Director: Chuck Jones
Release Date: July 6, 1957
Stars: Bugs Bunny, Elmer Fudd
Rating: ★★★★★ ♕
The cartoon’s masterstroke is that it uses all the cliches of the chase, which go all the way back to the first Bugs Bunny Cartoon ‘A Wild Hare’ (1941), but that they are carried out in the most serious, Wagnerian fashion. The result is ridiculously pompous, mocking Wagnerian opera, as well as playing homage to it. Milt Franklyn’s score quotes music from five Wagner operas: ‘Der fliegende Holländer’, ‘Die Walküre’, ‘Siegfried’, ‘Rienzi’ and ‘Tannhäuser’.
The cartoon’s operatic character is emphasized not only by operatic singing, but also by featuring Wagnerian magic (a magic helmet), a ballet (a staple of French opera, but only employed by Richard Wagner in his very first operas), and a sad ending, a cliche of 19th century opera in general. Michael Maltese provided new lyrics to Wagner’s pilgrim chorus from ‘Tannhäuser’ and made it into a rather Hollywood musical-like love duet between Elmer and Bugs.
The animation is outstanding throughout, especially in the ballet and love duet between Bugs and Elmer. Indeed, for the ballet sequence the animators studied Tatania Riabouchinska and David Lichine from The Original Ballet Russe, and there’s a genuine seriousness about this scene. Yet, the main attraction of the cartoon lies in Maurice Noble’s extreme background layouts and bold color designs. Especially when Elmer gets furious, there is a startling emotional use of colors that has not been seen on the animated screen since ‘Bambi‘ (1942).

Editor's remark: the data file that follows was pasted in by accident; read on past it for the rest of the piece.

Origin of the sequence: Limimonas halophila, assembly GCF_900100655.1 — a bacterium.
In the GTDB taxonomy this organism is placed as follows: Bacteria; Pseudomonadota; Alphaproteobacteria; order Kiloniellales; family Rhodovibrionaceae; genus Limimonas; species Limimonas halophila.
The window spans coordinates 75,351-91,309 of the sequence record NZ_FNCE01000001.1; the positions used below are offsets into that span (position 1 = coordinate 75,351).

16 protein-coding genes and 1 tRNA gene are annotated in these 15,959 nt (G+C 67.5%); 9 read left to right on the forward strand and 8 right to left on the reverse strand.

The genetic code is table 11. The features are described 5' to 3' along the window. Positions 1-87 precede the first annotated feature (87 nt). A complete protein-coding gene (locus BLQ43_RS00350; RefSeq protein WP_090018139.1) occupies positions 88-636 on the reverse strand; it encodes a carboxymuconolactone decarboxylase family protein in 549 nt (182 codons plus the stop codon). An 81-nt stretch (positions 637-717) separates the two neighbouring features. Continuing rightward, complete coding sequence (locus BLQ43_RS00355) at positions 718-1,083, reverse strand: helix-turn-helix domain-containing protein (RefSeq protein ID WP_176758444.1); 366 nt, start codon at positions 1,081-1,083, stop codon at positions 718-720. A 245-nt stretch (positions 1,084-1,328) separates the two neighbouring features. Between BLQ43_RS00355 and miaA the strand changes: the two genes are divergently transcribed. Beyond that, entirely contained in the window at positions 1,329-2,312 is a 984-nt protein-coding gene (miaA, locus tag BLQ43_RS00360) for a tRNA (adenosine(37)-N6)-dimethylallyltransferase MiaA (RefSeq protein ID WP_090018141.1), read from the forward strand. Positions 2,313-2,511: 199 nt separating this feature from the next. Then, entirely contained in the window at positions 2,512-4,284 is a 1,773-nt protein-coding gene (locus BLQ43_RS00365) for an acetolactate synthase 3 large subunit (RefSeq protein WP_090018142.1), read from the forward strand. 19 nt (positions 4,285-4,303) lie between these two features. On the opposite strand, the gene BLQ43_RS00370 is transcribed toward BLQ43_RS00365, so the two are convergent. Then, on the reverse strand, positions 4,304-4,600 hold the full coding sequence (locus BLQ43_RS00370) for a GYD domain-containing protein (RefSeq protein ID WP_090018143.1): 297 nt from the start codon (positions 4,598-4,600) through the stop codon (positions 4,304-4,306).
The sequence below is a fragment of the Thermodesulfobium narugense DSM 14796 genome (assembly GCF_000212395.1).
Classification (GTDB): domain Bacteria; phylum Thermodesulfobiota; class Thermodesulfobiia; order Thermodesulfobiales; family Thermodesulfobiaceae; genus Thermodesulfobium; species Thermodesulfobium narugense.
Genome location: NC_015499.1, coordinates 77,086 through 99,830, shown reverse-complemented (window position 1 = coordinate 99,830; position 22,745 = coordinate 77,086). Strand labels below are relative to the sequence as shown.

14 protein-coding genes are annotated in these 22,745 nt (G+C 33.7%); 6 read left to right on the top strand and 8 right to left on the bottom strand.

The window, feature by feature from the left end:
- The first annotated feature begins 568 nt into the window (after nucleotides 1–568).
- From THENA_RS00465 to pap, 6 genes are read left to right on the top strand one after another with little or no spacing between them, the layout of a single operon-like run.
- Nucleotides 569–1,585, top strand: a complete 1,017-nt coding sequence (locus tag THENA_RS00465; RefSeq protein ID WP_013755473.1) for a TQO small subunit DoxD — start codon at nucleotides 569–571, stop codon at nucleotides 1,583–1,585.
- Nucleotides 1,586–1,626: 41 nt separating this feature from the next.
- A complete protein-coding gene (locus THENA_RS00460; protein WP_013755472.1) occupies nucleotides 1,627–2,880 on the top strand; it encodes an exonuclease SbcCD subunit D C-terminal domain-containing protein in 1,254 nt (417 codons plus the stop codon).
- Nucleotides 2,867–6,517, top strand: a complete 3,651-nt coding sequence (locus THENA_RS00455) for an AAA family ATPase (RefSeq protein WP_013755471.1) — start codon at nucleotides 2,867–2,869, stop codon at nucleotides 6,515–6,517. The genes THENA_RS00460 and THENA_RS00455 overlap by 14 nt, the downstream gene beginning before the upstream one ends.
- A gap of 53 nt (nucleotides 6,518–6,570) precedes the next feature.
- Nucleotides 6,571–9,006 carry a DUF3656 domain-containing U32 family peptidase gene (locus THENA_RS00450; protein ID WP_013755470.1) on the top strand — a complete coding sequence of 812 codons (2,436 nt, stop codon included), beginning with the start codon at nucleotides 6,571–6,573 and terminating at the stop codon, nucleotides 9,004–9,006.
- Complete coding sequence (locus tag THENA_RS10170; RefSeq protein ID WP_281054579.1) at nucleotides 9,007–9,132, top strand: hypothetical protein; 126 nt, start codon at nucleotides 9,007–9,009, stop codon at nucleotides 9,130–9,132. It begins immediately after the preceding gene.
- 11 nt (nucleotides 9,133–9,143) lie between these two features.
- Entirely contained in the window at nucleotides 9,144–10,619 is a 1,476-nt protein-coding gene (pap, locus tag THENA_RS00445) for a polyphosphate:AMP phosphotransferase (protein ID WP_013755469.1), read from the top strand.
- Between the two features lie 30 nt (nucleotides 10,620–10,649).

The opening sequence, with Elmer casting a mighty shadow is a straight homage to ‘The Night on Bold Mountain’ sequence from ‘Fantasia’ (1940), while the shots of Bugs being dressed as Brünnhilde and riding an oversized horse are retaken from ‘Herr meets Hare’ from 1945 (which, like ‘What’s Opera, doc?” was also penned by Michael Maltese). In this sense the cartoon is as much a homage to animation history as it is to opera.
‘What’s Opera, doc?’ is a brilliant cartoon of pure grandeur and one of Chuck Jones’s all time masterpieces. What’s most striking is that it was made during the normal grind of a commercial animated cartoon studio. The film took much longer than normal to make, which Jones and his unit could only manage to do by cheating on their schedule, stealing time from a much more ordinary short, the Road Runner cartoon ‘Zoom and Bored’ (1957).
Watch ‘What’s Opera, Doc?’ yourself and tell me what you think:
This is Bugs Bunny cartoon No. 131
To the previous Bugs Bunny cartoon: Piker’s Peak
To the next Bugs Bunny cartoon: Bugsy and Mugsy